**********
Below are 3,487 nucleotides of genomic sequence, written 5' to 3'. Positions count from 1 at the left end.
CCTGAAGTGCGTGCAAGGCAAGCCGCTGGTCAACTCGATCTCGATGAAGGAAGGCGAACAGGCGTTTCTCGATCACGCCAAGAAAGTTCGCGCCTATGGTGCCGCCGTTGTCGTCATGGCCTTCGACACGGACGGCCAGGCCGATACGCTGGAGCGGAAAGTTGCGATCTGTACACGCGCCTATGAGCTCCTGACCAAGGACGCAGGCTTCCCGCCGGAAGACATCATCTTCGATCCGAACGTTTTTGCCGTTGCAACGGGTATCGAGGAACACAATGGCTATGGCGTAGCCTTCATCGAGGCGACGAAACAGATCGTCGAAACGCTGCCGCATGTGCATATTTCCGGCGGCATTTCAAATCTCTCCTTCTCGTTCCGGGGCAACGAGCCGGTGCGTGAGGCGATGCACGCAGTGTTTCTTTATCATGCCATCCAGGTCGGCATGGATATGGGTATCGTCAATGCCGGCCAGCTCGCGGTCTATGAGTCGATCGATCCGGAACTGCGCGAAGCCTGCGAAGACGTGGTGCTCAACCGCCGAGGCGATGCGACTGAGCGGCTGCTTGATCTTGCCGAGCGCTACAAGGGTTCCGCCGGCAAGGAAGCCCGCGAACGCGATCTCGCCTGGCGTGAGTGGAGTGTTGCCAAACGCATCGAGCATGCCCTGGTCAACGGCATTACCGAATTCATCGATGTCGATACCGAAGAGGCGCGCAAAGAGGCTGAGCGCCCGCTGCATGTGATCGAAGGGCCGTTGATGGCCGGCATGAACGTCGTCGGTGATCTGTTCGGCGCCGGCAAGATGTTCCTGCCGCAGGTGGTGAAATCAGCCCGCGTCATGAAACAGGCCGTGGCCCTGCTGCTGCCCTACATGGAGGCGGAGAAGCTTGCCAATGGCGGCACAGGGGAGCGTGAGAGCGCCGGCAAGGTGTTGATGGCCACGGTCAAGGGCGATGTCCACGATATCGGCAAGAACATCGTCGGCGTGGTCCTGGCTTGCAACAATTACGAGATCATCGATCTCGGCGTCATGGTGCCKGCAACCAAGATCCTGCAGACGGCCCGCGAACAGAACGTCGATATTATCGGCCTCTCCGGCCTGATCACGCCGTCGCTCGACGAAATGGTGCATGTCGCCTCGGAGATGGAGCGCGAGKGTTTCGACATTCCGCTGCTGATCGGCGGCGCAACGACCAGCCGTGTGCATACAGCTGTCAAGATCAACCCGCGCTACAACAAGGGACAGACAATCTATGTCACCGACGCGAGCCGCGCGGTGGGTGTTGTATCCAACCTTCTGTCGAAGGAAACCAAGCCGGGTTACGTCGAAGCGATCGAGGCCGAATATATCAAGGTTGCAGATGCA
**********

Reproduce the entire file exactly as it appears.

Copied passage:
Below are 3,487 nucleotides of genomic sequence, written 5' to 3'. Positions count from 1 at the left end.
CCTGAAGTGCGTGCAAGGCAAGCCGCTGGTCAACTCGATCTCGATGAAGGAAGGCGAACAGGCGTTTCTCGATCACGCCAAGAAAGTTCGCGCCTATGGTGCCGCCGTTGTCGTCATGGCCTTCGACACGGACGGCCAGGCCGATACGCTGGAGCGGAAAGTTGCGATCTGTACACGCGCCTATGAGCTCCTGACCAAGGACGCAGGCTTCCCGCCGGAAGACATCATCTTCGATCCGAACGTTTTTGCCGTTGCAACGGGTATCGAGGAACACAATGGCTATGGCGTAGCCTTCATCGAGGCGACGAAACAGATCGTCGAAACGCTGCCGCATGTGCATATTTCCGGCGGCATTTCAAATCTCTCCTTCTCGTTCCGGGGCAACGAGCCGGTGCGTGAGGCGATGCACGCAGTGTTTCTTTATCATGCCATCCAGGTCGGCATGGATATGGGTATCGTCAATGCCGGCCAGCTCGCGGTCTATGAGTCGATCGATCCGGAACTGCGCGAAGCCTGCGAAGACGTGGTGCTCAACCGCCGAGGCGATGCGACTGAGCGGCTGCTTGATCTTGCCGAGCGCTACAAGGGTTCCGCCGGCAAGGAAGCCCGCGAACGCGATCTCGCCTGGCGTGAGTGGAGTGTTGCCAAACGCATCGAGCATGCCCTGGTCAACGGCATTACCGAATTCATCGATGTCGATACCGAAGAGGCGCGCAAAGAGGCTGAGCGCCCGCTGCATGTGATCGAAGGGCCGTTGATGGCCGGCATGAACGTCGTCGGTGATCTGTTCGGCGCCGGCAAGATGTTCCTGCCGCAGGTGGTGAAATCAGCCCGCGTCATGAAACAGGCCGTGGCCCTGCTGCTGCCCTACATGGAGGCGGAGAAGCTTGCCAATGGCGGCACAGGGGAGCGTGAGAGCGCCGGCAAGGTGTTGATGGCCACGGTCAAGGGCGATGTCCACGATATCGGCAAGAACATCGTCGGCGTGGTCCTGGCTTGCAACAATTACGAGATCATCGATCTCGGCGTCATGGTGCCKGCAACCAAGATCCTGCAGACGGCCCGCGAACAGAACGTCGATATTATCGGCCTCTCCGGCCTGATCACGCCGTCGCTCGACGAAATGGTGCATGTCGCCTCGGAGATGGAGCGCGAGKGTTTCGACATTCCGCTGCTGATCGGCGGCGCAACGACCAGCCGTGTGCATACAGCTGTCAAGATCAACCCGCGCTACAACAAGGGACAGACAATCTATGTCACCGACGCGAGCCGCGCGGTGGGTGTTGTATCCAACCTTCTGTCGAAGGAAACCAAGCCGGGTTACGTCGAAGCGATCGAGGCCGAATATATCAAGGTTGCAGATGCA